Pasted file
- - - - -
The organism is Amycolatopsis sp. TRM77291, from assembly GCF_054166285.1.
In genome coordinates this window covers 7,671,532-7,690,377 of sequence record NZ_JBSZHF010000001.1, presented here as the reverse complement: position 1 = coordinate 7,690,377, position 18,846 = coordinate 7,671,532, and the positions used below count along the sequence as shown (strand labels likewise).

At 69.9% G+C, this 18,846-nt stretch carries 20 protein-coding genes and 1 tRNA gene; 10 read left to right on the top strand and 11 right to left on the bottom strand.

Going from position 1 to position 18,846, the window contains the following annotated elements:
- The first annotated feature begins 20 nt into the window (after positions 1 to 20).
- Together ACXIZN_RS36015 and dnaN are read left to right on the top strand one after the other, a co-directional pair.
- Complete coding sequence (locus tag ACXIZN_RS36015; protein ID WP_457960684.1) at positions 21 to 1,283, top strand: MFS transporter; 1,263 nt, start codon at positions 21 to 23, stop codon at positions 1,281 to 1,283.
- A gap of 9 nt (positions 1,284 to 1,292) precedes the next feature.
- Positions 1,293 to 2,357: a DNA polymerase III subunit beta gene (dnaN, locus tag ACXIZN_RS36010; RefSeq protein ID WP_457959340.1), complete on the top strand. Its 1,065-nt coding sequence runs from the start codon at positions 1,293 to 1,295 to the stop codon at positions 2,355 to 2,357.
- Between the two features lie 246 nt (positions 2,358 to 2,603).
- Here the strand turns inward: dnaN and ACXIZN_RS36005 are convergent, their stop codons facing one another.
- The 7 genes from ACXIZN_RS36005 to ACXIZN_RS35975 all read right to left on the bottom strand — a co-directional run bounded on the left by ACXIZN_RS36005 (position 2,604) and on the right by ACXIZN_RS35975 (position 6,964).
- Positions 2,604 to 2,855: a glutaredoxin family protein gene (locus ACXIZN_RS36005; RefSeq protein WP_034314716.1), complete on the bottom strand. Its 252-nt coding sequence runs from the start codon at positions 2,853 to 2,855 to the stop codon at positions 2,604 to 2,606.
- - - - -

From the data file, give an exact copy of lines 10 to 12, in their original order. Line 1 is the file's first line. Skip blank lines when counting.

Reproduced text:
- Between the two features lie 246 nt (positions 2,358 to 2,603).
- Here the strand turns inward: dnaN and ACXIZN_RS36005 are convergent, their stop codons facing one another.
- The 7 genes from ACXIZN_RS36005 to ACXIZN_RS35975 all read right to left on the bottom strand — a co-directional run bounded on the left by ACXIZN_RS36005 (position 2,604) and on the right by ACXIZN_RS35975 (position 6,964).